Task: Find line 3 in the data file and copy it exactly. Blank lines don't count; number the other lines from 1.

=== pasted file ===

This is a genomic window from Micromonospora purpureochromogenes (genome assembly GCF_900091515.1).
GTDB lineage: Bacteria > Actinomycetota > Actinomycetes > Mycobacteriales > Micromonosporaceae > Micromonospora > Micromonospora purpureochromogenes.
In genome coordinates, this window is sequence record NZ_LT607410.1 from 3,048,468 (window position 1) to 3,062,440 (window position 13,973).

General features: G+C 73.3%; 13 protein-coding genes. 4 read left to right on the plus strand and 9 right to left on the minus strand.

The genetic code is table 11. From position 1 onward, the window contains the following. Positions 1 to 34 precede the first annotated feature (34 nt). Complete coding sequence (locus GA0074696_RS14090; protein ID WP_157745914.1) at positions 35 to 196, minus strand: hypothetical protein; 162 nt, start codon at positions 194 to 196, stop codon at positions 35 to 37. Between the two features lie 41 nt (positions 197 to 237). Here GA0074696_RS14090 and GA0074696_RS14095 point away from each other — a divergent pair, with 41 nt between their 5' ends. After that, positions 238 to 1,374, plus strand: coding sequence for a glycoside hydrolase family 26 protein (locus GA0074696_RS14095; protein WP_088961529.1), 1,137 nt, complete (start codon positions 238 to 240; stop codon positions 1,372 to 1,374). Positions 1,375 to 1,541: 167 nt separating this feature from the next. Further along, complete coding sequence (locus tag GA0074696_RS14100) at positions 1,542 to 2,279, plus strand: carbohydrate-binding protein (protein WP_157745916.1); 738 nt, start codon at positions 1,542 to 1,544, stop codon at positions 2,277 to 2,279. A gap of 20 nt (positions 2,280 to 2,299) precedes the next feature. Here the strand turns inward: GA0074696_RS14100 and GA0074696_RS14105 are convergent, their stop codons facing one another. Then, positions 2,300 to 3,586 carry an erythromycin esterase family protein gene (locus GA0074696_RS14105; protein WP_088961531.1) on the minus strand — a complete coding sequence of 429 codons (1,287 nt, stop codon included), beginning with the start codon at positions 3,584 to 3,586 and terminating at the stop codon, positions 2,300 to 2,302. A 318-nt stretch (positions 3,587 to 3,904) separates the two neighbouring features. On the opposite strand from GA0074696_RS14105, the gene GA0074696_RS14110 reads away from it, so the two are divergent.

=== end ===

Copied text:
In genome coordinates, this window is sequence record NZ_LT607410.1 from 3,048,468 (window position 1) to 3,062,440 (window position 13,973).